Matchmaking Across Cultures: Crossing the Cultural Divide

13 Apr

There are many soaring romance stories of discovering love in a foreign country, who knows what exotic and heady love scenes may unfold in your life?

You say tomato and I say tomato, let’s call the whole thing off.  So goes the wonderful song composed by George & Ira Gershwin for the 1937 film “Shall We Dance” with Fred Astaire and Ginger Rogers who famously once said “I did everything Fred Astaire did but backwards and in high heels”. The pronunciation of Tomato which sounds like Tomahto in English and Tomayto in American became the hook in the song for a difference in speech that could be a reason to end a relationship. The joke resonates with transatlantic travelers today who’ve taken this a step further to “You say Potato, I say Vodka”.

Just how engrained are we in our own culture, vocabulary, tastes, and lifestyle that makes us stand out? Is it possible to cross the cultural divide and make a relationship work? Before you even get to a relationship, what is the cultural norm for dating? In Italy and Russia it is expected that the man will pay for dinner with zero expectation. In the USA, men in general tend to dress like clones, but this won’t work in Italy where style is everything and an Italian woman will be checking out your shoes. Germans are about precision so being late for a date is completely unacceptable. In Korea, men are expected to initiate hand holding and kissing. Ghosting, which means suddenly not texting or returning calls will not happen in France. The men in Paris and Marseilles will dish out the compliments and they will also tell women up front that they are not interested.

Of course all of this is generalization but there is no getting past the fact that certain nationalities behave in certain ways. Then there is religion, remember all the trouble Charlotte went to in Sex in the City to become Jewish to win her man? If anything, there is a major positive about dating people from other cultures – the learning experience. What’s not to love about experiencing new food? If you haven’t had matzo ball soup then you’re missing out. Have you grown up on meat and two vegetables and not experienced real pasta? Is your only experience of Indian food a sloppy take away? And was the last time you had great Asian food on your trip to Bali and Thailand?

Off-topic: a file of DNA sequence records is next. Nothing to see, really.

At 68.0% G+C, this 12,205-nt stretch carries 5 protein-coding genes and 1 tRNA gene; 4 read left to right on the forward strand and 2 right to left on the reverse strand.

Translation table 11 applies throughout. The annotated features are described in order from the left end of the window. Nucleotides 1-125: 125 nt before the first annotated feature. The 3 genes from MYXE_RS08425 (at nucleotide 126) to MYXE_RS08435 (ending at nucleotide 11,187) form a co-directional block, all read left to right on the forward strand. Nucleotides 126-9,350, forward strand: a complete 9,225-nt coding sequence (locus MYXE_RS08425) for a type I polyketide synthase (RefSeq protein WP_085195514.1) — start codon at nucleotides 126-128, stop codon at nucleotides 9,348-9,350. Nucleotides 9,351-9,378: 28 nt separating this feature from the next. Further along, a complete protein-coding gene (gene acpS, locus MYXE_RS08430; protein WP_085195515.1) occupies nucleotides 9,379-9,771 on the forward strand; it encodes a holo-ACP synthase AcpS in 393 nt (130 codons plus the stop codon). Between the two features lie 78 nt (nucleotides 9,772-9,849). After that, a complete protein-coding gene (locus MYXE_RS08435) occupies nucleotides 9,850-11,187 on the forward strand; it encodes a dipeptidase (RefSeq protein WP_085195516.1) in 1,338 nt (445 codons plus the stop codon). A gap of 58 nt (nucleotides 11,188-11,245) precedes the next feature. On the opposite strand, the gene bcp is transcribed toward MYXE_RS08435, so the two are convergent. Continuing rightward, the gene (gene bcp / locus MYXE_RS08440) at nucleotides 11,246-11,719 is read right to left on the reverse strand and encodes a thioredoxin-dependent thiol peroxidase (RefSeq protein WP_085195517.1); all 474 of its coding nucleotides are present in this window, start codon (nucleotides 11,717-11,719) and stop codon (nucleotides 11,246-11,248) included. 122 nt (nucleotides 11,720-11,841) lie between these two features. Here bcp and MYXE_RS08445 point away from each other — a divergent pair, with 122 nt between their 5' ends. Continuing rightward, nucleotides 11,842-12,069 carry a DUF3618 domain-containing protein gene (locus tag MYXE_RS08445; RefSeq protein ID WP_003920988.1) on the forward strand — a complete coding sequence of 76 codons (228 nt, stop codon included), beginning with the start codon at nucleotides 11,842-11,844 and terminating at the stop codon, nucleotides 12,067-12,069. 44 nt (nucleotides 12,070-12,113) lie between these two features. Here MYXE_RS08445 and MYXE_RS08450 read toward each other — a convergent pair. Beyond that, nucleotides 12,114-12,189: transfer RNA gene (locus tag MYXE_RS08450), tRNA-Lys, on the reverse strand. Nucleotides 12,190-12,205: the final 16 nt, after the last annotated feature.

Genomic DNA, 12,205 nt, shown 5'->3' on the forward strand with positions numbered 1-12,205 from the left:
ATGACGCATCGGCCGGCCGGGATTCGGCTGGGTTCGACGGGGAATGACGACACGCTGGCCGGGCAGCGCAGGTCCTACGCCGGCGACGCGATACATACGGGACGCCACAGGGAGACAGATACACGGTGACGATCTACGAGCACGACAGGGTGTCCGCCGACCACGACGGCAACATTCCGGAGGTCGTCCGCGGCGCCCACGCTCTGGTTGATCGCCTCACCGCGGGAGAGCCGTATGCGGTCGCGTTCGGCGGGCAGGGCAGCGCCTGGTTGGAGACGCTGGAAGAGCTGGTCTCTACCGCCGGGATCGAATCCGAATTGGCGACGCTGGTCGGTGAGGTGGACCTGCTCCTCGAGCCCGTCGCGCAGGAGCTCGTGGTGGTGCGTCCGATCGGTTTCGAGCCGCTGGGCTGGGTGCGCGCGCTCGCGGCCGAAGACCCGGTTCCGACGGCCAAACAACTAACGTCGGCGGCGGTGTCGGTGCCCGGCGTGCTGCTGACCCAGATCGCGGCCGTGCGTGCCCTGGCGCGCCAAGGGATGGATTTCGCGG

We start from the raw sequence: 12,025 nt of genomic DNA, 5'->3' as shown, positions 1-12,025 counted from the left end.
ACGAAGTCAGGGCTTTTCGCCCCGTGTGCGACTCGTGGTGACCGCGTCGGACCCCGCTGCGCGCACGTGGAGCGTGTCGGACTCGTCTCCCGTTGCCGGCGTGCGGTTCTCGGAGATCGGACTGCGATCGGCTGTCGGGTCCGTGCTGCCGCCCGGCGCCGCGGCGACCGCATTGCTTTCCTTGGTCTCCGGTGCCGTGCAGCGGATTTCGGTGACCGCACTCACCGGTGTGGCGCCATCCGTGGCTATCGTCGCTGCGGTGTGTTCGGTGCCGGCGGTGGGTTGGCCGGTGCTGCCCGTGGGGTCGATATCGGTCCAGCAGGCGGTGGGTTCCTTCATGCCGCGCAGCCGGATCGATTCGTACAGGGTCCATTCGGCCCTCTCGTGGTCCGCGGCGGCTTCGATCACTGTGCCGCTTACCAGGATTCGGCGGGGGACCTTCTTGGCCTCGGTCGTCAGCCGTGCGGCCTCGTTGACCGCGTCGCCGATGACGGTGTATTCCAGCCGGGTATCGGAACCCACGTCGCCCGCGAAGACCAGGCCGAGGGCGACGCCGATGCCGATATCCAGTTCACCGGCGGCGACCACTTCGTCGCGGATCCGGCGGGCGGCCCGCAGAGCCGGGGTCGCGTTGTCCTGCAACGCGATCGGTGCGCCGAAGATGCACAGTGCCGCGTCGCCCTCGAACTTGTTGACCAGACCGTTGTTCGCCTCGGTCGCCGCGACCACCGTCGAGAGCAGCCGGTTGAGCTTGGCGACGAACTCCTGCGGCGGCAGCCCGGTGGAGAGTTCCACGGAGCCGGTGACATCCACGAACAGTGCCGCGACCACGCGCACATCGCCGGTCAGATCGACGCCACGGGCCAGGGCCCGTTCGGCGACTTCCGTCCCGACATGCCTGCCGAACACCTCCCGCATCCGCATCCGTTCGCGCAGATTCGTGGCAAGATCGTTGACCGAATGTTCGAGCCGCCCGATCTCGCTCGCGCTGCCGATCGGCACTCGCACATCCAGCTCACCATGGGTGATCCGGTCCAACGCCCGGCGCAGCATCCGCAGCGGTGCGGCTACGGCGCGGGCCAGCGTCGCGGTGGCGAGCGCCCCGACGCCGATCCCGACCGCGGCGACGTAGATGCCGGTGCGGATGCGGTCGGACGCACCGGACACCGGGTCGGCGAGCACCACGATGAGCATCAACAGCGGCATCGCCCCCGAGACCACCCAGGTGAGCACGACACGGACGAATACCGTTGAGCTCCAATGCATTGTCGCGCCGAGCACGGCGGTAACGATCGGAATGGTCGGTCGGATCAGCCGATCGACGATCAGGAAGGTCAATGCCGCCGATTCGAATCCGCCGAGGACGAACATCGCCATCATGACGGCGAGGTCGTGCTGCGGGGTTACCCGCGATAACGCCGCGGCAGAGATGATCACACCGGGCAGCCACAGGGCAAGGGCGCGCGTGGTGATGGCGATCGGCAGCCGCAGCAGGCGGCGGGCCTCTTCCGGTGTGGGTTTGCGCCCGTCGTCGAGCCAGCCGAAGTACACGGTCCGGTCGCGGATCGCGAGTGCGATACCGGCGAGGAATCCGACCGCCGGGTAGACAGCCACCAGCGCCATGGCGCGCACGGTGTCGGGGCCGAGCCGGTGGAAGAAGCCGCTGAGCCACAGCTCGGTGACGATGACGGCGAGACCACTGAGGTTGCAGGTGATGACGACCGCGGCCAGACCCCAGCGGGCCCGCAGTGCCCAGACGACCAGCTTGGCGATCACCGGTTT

As you venture across cultural boundaries, it’s the best education you can get in life, just like travelling. Suddenly you have a VIP access pass to seeing and experiencing traditions and values up close by personal invitation. The payoff for you may not just be knowledge, but developing your own sense of patience and understanding. Anyone who has travelled extensively will tell you, wherever you go and into whatever culture, ultimately people are people. Fundamentally they all want to laugh and be loved. So when you get past all of your hidden prejudices and pre-conceived ideas, you discover that all humans need and want the same things, they just have a slightly different story line.

So if your experienced matchmaker proposes a date for you with someone whose shade of skin, or national background is not on your check list, what are you going to do? Could you possibly engage your spirit of adventure and jump of the edge? What have you got to lose? Could it possibly even be a romantic voyage of discovery? Remember the first time you tried avocado or an oyster? Did you go….er yuck no I don’t want that? Or did you with an open mind and expectant taste buds say ok let’s give this a go. If we didn’t embrace our spirit of adventure, would we ever travel, taste caviar for the first time, or swoon at the first spoonful of banoffi pie?

There are many soaring romance stories of discovering love in a foreign country, who knows what exotic and heady love scenes may unfold in your life? Your Indian Princess may be just around the corner. Your African Prince is waiting at the restaurant with champagne on ice. Your American country girl is waiting to be introduced to your tartan clad folks at your country house in Scotland. Is it an easy path to walk? Not always, it requires an open mind and willingness to co-operate and experiment. Partners need to respect and embrace both cultures and points of view. What will you keep and what will you give up? Do you need to give up anything at all? That’s entirely up to you. But one thing’s for sure, don’t allow a closed mind to preclude your entry into the romancing culture club. Cross those national borders and grab love wherever you can find it!

Tags:

by Rachel Vida MacLynn

Founder & Managing Director

Rachel Vida MacLynn – Vida’s Founder and Managing Director – is reputed as being a world-leading matchmaking and dating expert. Registered as a Chartered Psychologist with the British Psychological Society, Rachel advocates a professional matchmaking approach based on psychological principles and professional consultation. Rachel also sits on the Board of Advisors for the Matchmaking Institute.More by this author